Nathansen complied with the direction of Deputy Rosaci. However, the Deputy continued to yell at Nathansen from a distance.
Then, as seen in the video, Deputy Rosaci becomes more agitated, approaches Nathansen who is more than 30 feet away, and places him in handcuffs.
Nathansen requested a supervisor, which he was not provided at the scene.
Deputy Rosaci did contact his supervisor via phone, however, his story was much different than what the body cam video showed. At no point during the conversation with his supervisor did Deputy Rosaci tell his superior that Nathanson had compiled and was standing on a public sidewalk more than 30 feet away.
In the report, Deputy Rosaci, wrote, “I gave the defendant three orders to leave the scene and advised him he was in the middle of an investigation. I advised the defendant he could stand on the sidewalk outside of the scene of the investigation. I then observed the defendant exit the sidewalk and walk towards the occupants of the involved vehicles. He began interacting with them and once again diverting our attention and interfering with the investigation. I again ordered the defendant to leave the scene, or he would be arrested for interfering.”
In the video, you can also see the deputy place his hands on Nathansen and pushed him to the sidewalk as he was asking others if they recognized a vehicle of occupants who had recently shot him with pepper balls.
Additionally, during a second phone call, Deputy Rosaci again distorted the facts of the interaction while relaying the information to his supervisor. He told his supervisor that he informed Nathansen that he could film from the sidewalk and at no point did Deputy Rosaci inform his supervisor that Nathansen had complied.
After reviewing the body cam video, Deputy Rosaci did not inform Nathansen that he could film from the sidewalk.
Deputy Rosaci then advised Nathansen that he was being placed under arrest for Obstruction. When Nathansen requested a supervisor, which was within his rights, he was refused and the deputy closed the door on him.
On the way to the jail, Deputy Rosaci turned up the radio so he could not hear Nathansen speak. When he realized he could still hear Nathansen, he turned it up even louder.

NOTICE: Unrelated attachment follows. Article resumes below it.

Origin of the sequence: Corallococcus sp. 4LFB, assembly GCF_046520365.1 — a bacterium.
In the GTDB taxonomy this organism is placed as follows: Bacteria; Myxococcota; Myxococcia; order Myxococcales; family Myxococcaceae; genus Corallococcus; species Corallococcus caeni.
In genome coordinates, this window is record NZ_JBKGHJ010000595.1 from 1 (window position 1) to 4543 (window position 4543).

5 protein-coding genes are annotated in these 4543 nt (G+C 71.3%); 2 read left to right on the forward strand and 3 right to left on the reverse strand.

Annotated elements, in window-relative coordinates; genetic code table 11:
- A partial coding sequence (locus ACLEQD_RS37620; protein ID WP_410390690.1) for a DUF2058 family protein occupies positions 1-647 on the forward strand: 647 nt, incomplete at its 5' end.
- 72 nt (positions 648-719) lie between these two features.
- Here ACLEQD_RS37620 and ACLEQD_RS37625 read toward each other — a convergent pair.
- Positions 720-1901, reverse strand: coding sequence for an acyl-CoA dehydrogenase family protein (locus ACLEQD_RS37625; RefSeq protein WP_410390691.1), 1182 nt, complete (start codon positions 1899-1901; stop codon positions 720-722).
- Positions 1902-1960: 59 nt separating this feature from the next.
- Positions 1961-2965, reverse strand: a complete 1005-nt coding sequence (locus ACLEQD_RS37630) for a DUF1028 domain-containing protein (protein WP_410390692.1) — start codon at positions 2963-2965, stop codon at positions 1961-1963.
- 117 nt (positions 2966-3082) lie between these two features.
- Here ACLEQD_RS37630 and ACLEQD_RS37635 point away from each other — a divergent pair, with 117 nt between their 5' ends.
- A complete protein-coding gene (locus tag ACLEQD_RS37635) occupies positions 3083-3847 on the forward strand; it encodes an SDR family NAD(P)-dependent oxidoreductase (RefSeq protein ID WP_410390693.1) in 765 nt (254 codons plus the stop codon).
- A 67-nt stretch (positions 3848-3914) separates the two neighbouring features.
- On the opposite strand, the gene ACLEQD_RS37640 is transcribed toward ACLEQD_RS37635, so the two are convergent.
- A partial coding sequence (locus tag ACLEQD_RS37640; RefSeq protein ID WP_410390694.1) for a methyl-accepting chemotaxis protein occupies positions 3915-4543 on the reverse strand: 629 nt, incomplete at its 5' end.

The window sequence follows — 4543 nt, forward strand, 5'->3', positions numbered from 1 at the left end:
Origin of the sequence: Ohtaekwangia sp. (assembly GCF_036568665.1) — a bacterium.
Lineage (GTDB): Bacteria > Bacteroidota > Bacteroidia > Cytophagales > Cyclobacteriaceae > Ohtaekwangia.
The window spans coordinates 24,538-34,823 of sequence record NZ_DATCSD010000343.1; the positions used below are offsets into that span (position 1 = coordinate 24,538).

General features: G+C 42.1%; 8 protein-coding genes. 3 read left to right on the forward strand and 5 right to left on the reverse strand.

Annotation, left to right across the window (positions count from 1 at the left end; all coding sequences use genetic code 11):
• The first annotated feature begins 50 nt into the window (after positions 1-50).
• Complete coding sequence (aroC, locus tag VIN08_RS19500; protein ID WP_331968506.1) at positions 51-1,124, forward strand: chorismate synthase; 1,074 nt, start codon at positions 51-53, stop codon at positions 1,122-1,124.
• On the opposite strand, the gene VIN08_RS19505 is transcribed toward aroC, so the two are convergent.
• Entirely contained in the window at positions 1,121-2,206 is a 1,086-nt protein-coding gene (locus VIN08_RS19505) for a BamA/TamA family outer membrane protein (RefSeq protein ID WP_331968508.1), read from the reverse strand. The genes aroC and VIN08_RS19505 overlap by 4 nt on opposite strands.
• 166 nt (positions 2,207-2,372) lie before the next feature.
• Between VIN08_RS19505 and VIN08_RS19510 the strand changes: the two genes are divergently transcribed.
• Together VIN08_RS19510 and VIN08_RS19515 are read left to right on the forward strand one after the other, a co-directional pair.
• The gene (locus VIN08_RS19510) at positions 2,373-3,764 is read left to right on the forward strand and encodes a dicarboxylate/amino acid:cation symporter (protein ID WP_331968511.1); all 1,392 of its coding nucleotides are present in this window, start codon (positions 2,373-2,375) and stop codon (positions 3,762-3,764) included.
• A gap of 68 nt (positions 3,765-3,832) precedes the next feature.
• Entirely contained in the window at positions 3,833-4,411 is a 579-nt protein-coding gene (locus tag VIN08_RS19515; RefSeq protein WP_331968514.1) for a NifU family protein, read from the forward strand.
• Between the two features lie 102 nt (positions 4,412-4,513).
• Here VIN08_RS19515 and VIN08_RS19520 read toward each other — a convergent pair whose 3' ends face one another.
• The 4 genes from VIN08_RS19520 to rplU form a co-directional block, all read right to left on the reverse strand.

Nathansen was charged with Resisting Officer/Obstruction.
A supervisor eventually spoke with Nathansen at the jail but stood by the deputy’s actions. Sergeant J. Shealy signed off on the report.
Ocala Post reached out to the State Attorney’s Office to see if charges had been dropped. The SAO said due to an ongoing investigation, the case is still pending.
Ocala Post Spoke with Dr. Shawn Berry, who went public with the video following Nathansen’s arrest. Dr. Berry told Ocala Post that Nathansen was told to take a plea deal, which was refused. A legal fund has been started via PayPal for Nathansen, who plans to sue the MCSO for violating his First Amendment rights.
Dr. Berry said he requested the video footage following the July 24 arrest, but when he received the video file it showed an unrelated incident. He then had to jump through hoops to receive the correct video. He said he finally received the video in its entirety on Tuesday.
Since Sheriff Billy Woods was elected, the agency has had a huge problem handing over records requests and has violated Freedom of the Press laws multiple times. Woods has made it clear to numerous media outlets that he does not like being questioned. The topic has come up many times at several media roundtable events.
Residents say they are disturbed by how Marion County deputies talk down to and about citizens in recent videos and how quickly deputies refer to someone as a “sovereign citizen” when a citizen exercises their rights. MCSO was quick to delete all comments posted to their Facebook page.